(SIOUX CITY, IA) Kennedy's death touched the lives of people all over the world including here in Sioux City. Just three years earlier he'd made a campaign stop in Siouxland where he visited the old stockyards. It's also where he met Judge Donald O'Brian.
It was a terrible time for the nation - the death of John F. Kennedy.
"If you got up in the morning and said to yourself, what's the worse thing that could happen today? And if you really thought about it, you'd say well I think the worse thing that could happen is if somebody shot the president. Well it happened that day and it was a bad day," said Senior Judge Donald O'Brien, with the United States District Court for the Northern District of Iowa.
It stunned everyone including Senior Judge Donald O'Brien, who JFK appointed as the U.S. Attorney for the Northern District of Iowa.
"There used to be what they called the French church which was a catholic church which was only about 3 blocks over here, and I decided I'd go to the French church and say some prayers and I did," he said.
He prayed even before he knew whether the President had died. He wasn't alone in his sorrow but just three years before that tragic day in November 1963, Sioux City was filled with hope and happiness. It was the day O'Brien first met JFK.
In 1960 John F. Kennedy came to Sioux City, and spoke to a crowd of more than 2,000 people where the Sioux City Stock Yards once were. Judge O'Brien remembers that day well, because it's the day JFK rode on top of a Donkey.
It was all caught on film too. The newly discovered film of JFK's stop in Sioux City hadn't been seen by the public until a few weeks ago. It was donated to the Sioux City Public Museum by Terry Prince.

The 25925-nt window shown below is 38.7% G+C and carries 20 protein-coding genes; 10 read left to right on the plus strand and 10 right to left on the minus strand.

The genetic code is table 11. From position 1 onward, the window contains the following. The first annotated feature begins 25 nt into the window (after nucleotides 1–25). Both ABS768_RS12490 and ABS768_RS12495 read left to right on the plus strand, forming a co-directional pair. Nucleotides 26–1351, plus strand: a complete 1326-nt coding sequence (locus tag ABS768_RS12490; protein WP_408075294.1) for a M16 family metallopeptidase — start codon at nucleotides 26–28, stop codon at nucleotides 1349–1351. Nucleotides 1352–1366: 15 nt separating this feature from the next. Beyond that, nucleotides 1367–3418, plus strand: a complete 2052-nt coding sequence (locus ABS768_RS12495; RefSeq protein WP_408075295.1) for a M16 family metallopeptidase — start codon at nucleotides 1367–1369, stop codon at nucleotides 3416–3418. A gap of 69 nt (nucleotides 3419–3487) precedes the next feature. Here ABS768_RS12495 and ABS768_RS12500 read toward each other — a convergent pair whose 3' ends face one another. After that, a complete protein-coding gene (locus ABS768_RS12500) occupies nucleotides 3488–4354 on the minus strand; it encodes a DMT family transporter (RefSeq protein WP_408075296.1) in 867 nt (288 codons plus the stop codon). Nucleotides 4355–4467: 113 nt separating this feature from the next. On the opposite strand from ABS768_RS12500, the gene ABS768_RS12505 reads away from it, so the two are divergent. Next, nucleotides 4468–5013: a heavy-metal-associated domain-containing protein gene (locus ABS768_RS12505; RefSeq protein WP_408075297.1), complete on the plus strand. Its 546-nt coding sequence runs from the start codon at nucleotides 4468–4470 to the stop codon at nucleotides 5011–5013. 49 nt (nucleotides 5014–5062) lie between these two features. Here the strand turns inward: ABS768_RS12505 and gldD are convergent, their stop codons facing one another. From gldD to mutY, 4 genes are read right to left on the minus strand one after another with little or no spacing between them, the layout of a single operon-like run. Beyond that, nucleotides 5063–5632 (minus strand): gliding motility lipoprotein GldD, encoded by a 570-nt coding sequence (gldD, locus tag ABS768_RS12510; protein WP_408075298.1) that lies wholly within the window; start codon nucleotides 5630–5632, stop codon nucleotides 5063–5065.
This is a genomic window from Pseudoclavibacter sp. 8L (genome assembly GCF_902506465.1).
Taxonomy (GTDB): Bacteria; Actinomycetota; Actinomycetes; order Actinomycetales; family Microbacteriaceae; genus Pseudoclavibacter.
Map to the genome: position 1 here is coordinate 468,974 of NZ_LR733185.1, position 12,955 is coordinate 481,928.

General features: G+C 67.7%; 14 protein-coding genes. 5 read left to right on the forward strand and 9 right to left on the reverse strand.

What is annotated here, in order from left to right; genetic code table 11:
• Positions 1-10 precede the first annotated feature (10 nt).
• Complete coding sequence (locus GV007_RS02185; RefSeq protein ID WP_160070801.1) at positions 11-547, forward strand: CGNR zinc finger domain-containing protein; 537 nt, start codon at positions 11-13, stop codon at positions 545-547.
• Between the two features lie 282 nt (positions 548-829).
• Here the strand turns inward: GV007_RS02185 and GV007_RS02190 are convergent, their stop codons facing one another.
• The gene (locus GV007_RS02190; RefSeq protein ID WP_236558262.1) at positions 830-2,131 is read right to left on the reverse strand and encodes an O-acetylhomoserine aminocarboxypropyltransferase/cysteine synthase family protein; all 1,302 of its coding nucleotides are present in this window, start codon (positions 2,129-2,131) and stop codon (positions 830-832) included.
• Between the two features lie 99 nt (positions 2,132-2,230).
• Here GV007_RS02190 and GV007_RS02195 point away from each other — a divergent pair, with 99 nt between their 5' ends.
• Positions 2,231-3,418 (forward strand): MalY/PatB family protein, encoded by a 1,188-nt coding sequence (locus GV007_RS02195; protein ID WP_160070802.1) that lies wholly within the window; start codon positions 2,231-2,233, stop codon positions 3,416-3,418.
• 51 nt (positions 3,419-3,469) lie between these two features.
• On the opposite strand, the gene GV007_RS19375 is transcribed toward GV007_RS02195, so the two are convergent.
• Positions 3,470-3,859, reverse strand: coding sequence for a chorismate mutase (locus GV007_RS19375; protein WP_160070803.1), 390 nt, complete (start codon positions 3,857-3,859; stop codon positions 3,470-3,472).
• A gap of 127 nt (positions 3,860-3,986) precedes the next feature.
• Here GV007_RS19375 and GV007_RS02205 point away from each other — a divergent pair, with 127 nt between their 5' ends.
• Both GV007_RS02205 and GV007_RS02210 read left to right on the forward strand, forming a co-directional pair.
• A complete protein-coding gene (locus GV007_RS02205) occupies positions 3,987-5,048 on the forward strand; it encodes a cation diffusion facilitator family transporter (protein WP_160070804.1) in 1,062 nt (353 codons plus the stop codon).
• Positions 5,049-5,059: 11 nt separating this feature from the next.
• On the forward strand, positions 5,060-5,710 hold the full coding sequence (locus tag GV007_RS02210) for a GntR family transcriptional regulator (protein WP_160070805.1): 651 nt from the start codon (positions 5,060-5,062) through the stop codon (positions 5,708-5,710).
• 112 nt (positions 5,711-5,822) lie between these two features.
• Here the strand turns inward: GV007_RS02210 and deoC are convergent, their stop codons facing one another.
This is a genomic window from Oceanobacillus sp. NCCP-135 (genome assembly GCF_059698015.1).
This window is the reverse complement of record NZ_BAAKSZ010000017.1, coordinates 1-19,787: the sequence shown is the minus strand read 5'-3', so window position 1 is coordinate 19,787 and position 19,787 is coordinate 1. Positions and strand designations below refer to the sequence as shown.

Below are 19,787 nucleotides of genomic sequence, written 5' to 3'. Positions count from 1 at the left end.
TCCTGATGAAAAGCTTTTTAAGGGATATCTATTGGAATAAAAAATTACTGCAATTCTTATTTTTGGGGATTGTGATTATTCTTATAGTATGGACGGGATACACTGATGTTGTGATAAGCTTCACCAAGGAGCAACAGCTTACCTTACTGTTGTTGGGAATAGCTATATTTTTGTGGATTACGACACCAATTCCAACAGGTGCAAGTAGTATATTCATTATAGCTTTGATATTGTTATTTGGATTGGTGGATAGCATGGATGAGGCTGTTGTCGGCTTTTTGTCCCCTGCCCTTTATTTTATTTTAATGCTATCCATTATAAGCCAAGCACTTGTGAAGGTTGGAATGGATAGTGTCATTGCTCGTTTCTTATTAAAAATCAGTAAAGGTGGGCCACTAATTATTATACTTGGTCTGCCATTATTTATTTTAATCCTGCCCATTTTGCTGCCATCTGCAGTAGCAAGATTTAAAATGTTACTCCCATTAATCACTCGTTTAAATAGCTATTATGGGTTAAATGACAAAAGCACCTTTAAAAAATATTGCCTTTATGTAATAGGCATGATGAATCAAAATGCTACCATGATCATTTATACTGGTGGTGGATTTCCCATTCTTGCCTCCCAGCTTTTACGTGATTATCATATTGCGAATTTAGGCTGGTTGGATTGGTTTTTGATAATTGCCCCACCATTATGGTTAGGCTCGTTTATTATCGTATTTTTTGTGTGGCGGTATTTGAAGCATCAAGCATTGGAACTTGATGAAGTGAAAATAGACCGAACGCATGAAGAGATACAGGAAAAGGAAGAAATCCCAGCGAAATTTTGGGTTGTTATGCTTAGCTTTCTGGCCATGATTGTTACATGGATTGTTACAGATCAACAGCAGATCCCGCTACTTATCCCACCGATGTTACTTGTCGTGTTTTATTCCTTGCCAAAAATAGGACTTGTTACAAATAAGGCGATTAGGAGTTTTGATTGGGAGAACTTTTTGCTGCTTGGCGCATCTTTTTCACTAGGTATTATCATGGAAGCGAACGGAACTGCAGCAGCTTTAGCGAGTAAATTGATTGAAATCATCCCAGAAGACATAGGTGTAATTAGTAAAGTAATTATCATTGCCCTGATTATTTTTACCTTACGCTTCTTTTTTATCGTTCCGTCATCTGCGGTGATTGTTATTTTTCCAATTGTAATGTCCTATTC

"There was always some guys in the stockyards who were smart and tough and they said, how come you don't want to ride our donkey? And he took them up on it and it wasn't the best thing he should do but he did it," he said.
Years later, O'Brien would read in books about how JFK complained of back pain after that ride -- he never spoke a word of it to O'Brien during his visit.
"He was a tough guy and he wasn't about to say no," O'Brien said.
O'Brien was running for Congress at the time and was the one who picked JFK up from the airport. He recalls the future President being very inquisitive, asking 100 questions about the city and the people. He also told O'Brien he wanted to meet his mom.
"I went up to my mother and said he wants to talk to you. And she said me? Well there was no woman in the United States who wouldn't like to go back and spend 30 minutes with Jack Kennedy. So she was back there and I talked to her about it later and she said he asked me 100 questions, just like he did you," he said.
He was curious indeed and O'Brien recalls JFK not writing down anything he or his mother said but during his speech that day, JFK spoke of things they had talked about -- he remembered everything. Which is just one of many things Judge O'Brien will never forget.